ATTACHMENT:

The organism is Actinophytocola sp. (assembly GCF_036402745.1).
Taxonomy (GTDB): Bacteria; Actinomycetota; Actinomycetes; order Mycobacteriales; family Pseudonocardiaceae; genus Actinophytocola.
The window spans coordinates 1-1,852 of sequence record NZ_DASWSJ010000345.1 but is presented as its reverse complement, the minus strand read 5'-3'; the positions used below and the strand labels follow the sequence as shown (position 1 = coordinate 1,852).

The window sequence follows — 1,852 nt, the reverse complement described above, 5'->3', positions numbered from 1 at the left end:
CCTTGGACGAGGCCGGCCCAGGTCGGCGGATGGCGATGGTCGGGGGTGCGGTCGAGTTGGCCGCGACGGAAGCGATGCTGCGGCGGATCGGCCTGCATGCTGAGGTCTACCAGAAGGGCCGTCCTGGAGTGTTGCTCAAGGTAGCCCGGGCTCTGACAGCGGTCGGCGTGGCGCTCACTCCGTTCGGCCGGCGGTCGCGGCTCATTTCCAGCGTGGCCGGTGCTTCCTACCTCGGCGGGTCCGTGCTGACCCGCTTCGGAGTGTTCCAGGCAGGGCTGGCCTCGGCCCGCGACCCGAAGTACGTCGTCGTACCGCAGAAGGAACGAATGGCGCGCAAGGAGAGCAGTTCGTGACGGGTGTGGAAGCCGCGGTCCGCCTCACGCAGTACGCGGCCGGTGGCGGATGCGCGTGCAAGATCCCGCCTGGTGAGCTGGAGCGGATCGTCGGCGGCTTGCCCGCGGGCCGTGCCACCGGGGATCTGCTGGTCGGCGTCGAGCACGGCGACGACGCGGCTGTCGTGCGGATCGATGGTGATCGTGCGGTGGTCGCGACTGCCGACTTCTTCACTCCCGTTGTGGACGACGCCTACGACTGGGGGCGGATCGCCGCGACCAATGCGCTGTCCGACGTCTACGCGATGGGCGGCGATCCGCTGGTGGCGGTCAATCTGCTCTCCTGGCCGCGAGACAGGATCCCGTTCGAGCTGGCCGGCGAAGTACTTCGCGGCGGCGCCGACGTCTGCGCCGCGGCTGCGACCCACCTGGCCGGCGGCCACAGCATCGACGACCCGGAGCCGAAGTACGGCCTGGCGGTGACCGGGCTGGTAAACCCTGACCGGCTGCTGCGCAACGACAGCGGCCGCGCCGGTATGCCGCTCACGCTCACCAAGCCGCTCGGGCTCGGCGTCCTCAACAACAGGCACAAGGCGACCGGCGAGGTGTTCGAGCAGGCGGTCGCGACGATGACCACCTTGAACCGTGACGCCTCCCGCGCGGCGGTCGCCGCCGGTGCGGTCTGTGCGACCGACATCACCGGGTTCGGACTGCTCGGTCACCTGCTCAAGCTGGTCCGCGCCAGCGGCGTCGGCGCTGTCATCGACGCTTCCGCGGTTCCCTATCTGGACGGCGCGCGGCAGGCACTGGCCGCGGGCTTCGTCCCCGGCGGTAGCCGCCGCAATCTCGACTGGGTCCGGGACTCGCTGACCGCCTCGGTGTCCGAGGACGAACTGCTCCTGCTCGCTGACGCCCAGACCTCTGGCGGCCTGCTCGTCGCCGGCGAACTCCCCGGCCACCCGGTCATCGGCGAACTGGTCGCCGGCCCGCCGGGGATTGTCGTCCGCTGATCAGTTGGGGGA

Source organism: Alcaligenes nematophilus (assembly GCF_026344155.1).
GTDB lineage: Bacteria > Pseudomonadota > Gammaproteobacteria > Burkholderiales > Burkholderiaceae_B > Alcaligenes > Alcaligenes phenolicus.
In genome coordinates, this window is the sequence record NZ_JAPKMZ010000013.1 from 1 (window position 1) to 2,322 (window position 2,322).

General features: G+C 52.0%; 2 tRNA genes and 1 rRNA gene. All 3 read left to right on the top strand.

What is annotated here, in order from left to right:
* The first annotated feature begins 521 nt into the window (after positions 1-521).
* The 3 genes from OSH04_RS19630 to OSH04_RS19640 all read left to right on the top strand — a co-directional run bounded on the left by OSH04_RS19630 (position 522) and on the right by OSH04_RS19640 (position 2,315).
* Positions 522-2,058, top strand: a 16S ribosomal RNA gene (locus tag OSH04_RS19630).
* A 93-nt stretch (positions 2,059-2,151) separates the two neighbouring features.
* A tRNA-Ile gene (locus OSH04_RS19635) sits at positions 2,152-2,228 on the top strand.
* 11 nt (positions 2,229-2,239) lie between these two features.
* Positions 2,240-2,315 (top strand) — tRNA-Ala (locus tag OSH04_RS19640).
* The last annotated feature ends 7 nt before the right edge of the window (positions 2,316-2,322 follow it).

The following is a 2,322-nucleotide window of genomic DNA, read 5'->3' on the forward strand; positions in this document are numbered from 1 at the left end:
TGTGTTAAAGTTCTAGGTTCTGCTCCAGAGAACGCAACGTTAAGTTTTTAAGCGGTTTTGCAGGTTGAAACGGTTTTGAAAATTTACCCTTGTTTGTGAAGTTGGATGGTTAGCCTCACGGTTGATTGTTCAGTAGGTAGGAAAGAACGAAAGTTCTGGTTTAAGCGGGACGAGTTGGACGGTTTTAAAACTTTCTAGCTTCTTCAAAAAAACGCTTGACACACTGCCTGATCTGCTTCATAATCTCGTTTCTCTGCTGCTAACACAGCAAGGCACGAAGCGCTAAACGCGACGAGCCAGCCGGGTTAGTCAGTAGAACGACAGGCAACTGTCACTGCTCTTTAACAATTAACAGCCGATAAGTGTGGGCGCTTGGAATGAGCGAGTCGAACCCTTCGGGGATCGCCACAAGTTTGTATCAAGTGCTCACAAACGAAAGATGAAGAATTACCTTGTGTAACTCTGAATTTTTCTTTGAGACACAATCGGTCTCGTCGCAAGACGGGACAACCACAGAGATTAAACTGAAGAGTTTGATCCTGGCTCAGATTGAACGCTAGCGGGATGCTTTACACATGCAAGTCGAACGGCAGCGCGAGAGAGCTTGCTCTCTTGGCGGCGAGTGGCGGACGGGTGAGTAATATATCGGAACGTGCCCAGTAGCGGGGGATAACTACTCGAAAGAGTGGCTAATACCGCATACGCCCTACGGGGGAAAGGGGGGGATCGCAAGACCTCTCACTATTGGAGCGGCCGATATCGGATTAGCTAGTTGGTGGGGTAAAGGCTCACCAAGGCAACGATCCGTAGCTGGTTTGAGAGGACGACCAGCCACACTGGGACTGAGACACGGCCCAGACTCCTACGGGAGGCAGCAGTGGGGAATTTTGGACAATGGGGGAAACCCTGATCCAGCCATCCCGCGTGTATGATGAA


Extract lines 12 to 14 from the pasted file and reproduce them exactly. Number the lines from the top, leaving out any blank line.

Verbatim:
* The 3 genes from OSH04_RS19630 to OSH04_RS19640 all read left to right on the top strand — a co-directional run bounded on the left by OSH04_RS19630 (position 522) and on the right by OSH04_RS19640 (position 2,315).
* Positions 522-2,058, top strand: a 16S ribosomal RNA gene (locus tag OSH04_RS19630).
* A 93-nt stretch (positions 2,059-2,151) separates the two neighbouring features.